As the federal infrastructure bill continues to sit in legislation purgatory, roads and bridges across the nation remain in a vulnerable state. In Mississippi, Gov. Phil Bryant has ordered the state to close more than 100 unsafe bridges that should have been closed in March.
On Tuesday, April 10, Gov. Bryant issued a proclamation ordering the Mississippi Department of Transportation and the Mississippi Department of Public Safety to close 102 bridges that were included in a list of unsafe bridges compiled by the Mississippi Office of State Aid Road Construction.
In March, the two agencies developed an action plan to close all bridges that are considered unsafe per National Bridge Inspection standards. On March 19, the Federal Highway Administration discovered that many of these bridges were still open.
The governor’s office received a notice on April 5 from the U.S. Department of Transportation notifying the state that if these bridges do not close soon, there could be consequences, including losing access to federal funds. Less than a week later, Gov. Bryant ordered the closures.
Approximately 65 percent of state highway and bridge spending comes from federal funds, according to the American Road and Transportation Builders Association.
According to the proclamation, unsafe bridges are in the counties of Amite, Carroll, Clarke, Greene, Hinds, Humphreys, Itawamba, Jasper, Jones, Lauderdale, Leake, Lincoln, Newton, Smith, Wayne and “other parts of the state of Mississippi.”
Below is a map of the locations of the unsafe bridges to be closed.
MDOT told Land Line that the department will contact the counties to verify their intentions on closing these bridges and give them the opportunity to close the bridges within 24 hours of notification. From there, MDOT will visit each bridge site for the bridges the counties will not close and determine what is needed for closure.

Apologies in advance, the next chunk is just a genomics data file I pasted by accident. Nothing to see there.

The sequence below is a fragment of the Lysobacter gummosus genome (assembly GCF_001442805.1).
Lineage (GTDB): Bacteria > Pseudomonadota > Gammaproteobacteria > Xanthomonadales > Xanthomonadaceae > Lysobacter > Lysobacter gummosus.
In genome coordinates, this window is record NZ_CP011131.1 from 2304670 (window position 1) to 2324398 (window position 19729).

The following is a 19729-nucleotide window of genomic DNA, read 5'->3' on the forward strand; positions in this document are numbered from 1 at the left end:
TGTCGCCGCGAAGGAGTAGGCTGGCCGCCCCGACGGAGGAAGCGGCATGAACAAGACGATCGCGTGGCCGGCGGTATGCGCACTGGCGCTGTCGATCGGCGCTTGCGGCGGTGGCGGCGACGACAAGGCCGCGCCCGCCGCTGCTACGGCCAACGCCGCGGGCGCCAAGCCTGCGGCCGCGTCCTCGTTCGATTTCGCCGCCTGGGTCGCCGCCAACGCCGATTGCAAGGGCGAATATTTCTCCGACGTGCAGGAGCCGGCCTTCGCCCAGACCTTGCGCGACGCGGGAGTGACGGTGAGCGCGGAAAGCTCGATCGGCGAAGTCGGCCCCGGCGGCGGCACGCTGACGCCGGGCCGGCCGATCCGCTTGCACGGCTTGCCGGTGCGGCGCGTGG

By Thursday, April 12, MDOT had begun the process of closing bridges on the list provided by Office of State Aid Road Construction.
“MDOT is thankful for the governor’s strong support of public safety while protecting federal transportation funds that come into the state,” MDOT Executive Director Melinda McGrath, P.E., said in a statement. “The state and MDOT cannot afford to lose any money for roads and bridges.”
The bridges will remain closed until they are in compliance with federal and state laws, regulations and standards.
According to the American Road and Transportation Builders Association’s 2018 deficient bridge report, Mississippi ranked eighth for total number of deficient bridges. As a percentage of total bridges in the state, Mississippi was the 12th highest at 11.8 percent. Of the top 250 deficient bridges based on daily crossings, not a single Mississippi bridge is listed. Fortunately, none of the unsafe bridges are among the top 10 most traveled deficient bridges in Mississippi.
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